What the girls did not know at the time was that the police patiently waited outside popular hangouts right before last call, watching for inebriated party goers, foolish enough to get behind the wheel. Then the officers would quietly follow the vehicle in question, only to spring into action at the first of the slightest breach.

After a seemingly ordinary night of bar hopping, unaware of what could be (or how blindingly drunk she was) Nina piled her sorority sisters into her convertible Benz, turned up the radio and started heading back to the dorms. The cool breeze brushed their cheeks and ran its slinky fingers through their long flowing hair, as Bono screamed from the loud speakers, “If you wanna touch the sky, you better learn how to kneel.” Somewhere in between singing along and fixing her lipstick on the rear view mirror, she had zipped past a stop sign and the sirens were telling her loud and clear to immediately pull over. “The rest is rather blurry. The last drink I had had started hitting me hard once the officers began my field sobriety test. They were asking me to walk in a line, read how many fingers they were holding up, touch my nose with my index finger and such; she said and continued, “I still did not think they had anything on me. I was just annoyed and wanted pass out.”

Unimpressed by Nina’s incoherence and lack of motor skills, the officers asked her to blow into a breathalyzer (a gadget devised to measure an individual’s blood alcohol level.) Still convinced that she was not over the legal limit Nina agreed. Following that “it all happened to quickly” she confesses. Apparently, as soon as the number 0.08 appeared on the screen, the law enforcement handcuffed her, read her her rights and delivered the shocked young woman to the local police station. As she tells me the embarrassing details, Nina does not look up from her napkin. Occasionally she twists the edges of white fabric and repeats, “It was just ghastly. The backseats of those cars have no cushions.”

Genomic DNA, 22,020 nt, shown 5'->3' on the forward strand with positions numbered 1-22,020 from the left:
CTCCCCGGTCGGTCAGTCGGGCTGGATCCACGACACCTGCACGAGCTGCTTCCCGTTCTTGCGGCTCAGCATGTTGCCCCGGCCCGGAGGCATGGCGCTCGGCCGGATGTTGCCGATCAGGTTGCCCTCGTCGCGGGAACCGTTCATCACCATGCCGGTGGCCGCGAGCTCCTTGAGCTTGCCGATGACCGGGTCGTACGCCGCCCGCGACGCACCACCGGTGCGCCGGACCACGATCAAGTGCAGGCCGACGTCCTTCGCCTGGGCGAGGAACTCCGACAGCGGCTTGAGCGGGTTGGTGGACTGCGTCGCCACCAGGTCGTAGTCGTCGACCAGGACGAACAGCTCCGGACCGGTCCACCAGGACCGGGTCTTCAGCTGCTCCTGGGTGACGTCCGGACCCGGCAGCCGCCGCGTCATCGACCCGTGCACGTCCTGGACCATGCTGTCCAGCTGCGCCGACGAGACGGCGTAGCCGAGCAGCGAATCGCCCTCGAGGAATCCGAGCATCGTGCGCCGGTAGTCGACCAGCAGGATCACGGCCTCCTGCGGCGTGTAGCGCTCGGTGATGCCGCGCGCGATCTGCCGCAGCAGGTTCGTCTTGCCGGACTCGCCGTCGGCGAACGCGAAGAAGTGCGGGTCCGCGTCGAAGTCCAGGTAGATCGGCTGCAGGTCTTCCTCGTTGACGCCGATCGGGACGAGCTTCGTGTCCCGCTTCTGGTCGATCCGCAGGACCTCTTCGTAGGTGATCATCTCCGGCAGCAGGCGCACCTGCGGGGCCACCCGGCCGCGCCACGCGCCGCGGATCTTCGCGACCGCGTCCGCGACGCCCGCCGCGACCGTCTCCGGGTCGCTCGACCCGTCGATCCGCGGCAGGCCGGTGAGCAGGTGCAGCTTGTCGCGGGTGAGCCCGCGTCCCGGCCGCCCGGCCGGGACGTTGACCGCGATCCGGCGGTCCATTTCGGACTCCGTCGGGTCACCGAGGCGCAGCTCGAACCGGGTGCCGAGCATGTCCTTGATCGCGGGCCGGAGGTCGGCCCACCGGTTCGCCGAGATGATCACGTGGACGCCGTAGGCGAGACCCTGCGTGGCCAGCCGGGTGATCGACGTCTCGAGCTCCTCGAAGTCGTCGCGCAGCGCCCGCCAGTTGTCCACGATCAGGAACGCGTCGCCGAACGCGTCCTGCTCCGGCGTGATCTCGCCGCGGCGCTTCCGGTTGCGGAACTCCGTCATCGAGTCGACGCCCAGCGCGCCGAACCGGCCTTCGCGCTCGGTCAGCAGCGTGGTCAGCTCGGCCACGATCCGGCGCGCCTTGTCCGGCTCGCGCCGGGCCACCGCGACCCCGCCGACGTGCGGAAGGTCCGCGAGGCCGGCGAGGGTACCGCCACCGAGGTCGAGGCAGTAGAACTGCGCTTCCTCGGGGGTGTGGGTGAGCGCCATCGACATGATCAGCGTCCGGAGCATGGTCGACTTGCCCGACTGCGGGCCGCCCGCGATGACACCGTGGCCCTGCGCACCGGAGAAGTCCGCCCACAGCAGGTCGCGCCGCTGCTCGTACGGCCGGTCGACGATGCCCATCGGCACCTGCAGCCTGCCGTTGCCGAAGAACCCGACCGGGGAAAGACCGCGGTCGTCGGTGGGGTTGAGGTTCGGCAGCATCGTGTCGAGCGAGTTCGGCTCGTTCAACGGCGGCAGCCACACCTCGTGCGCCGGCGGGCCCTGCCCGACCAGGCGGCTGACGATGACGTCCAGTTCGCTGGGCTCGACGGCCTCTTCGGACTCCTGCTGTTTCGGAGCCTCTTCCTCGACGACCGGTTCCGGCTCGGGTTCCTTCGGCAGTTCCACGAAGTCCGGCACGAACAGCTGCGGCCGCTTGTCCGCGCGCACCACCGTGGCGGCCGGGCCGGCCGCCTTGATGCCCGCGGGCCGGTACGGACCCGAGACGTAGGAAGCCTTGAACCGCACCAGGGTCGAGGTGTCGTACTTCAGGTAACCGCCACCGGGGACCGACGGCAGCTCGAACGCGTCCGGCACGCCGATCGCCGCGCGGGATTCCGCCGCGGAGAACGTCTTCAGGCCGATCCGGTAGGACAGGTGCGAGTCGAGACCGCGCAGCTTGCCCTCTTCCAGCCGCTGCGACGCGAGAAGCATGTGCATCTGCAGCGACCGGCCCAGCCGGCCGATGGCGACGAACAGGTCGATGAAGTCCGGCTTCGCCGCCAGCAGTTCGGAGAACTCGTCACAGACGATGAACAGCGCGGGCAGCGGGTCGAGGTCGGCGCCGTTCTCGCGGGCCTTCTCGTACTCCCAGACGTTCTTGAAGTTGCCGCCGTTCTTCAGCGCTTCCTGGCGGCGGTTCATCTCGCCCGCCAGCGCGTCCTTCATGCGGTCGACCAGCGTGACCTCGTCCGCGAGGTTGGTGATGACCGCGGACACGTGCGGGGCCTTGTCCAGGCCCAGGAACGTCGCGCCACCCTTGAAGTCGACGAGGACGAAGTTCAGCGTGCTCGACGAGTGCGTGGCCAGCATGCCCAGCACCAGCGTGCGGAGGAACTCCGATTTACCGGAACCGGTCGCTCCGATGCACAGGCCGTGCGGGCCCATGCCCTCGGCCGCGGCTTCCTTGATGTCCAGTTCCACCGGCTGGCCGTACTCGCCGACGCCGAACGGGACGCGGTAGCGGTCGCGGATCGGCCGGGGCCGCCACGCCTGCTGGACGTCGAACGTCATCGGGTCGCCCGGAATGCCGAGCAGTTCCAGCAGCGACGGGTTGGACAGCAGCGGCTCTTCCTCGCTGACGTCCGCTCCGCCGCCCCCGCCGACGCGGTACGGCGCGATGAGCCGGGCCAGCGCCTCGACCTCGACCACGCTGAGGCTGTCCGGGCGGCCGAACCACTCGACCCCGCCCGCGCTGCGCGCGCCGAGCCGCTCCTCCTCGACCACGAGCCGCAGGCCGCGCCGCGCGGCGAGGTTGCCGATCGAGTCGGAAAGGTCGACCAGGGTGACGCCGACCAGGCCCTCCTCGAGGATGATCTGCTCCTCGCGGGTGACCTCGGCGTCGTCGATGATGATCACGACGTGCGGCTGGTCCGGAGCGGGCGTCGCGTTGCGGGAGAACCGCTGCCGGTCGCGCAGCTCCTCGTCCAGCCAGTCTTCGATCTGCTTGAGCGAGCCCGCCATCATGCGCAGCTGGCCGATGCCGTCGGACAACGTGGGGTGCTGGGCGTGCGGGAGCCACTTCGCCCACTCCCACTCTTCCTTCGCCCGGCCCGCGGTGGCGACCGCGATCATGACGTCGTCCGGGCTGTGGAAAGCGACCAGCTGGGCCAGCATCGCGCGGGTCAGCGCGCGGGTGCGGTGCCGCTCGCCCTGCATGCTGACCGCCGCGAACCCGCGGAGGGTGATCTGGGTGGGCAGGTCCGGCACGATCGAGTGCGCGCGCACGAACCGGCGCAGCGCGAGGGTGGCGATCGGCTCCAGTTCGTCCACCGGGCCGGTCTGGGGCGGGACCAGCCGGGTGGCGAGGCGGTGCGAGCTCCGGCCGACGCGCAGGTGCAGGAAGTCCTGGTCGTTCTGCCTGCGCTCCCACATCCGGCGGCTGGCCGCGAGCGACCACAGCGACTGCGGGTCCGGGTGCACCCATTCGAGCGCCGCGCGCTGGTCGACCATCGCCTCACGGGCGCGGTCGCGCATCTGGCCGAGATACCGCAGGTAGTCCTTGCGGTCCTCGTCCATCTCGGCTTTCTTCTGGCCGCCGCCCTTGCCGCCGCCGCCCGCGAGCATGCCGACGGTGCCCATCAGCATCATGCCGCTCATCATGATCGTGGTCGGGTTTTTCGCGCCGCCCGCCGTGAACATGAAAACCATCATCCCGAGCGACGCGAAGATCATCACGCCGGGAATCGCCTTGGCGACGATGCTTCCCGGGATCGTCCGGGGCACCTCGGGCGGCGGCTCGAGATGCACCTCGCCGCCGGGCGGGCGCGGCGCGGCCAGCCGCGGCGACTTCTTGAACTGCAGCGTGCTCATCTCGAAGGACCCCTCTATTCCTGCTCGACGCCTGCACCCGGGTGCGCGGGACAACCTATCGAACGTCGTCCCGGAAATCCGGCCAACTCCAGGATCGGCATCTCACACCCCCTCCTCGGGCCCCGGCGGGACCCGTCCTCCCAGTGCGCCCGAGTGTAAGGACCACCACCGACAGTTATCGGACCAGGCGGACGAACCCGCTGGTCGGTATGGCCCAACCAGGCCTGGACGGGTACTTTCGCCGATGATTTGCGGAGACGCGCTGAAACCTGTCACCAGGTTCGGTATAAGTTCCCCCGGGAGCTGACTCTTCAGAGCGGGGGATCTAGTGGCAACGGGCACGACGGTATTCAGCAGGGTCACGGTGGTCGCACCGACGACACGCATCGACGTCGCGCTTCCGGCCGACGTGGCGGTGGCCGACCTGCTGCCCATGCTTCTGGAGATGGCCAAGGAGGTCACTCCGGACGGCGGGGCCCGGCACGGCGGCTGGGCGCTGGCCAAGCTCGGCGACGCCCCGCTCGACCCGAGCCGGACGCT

For someone like Nina whose worst imaginable nightmare consisted of a declined credit card, navigating the way out of an arrest, a brief stint in jail (or more accurately the drunk tank filled with crack addicts and prostitutes) and the sentencing that followed would prove to be an instant reality check. In the year following her take into custody Nina would have to pay heavy fines, do community service with every single wife-beater and petty thief in the 20 mile radius of her 45K- a year school, attend a DUI traffic program, suffer through 3 years of probation, and pay punitive insurance rates. Still, she is thankful. “I am just glad that I did not hurt myself, or, worse, someone else in one of these drunken driving episodes,” she sighs towards the end of our interview. Indeed, Nina is going to have put down on every job application for the rest of her life that she is guilty of a misdemeanor, but she is glad the worst is behind her.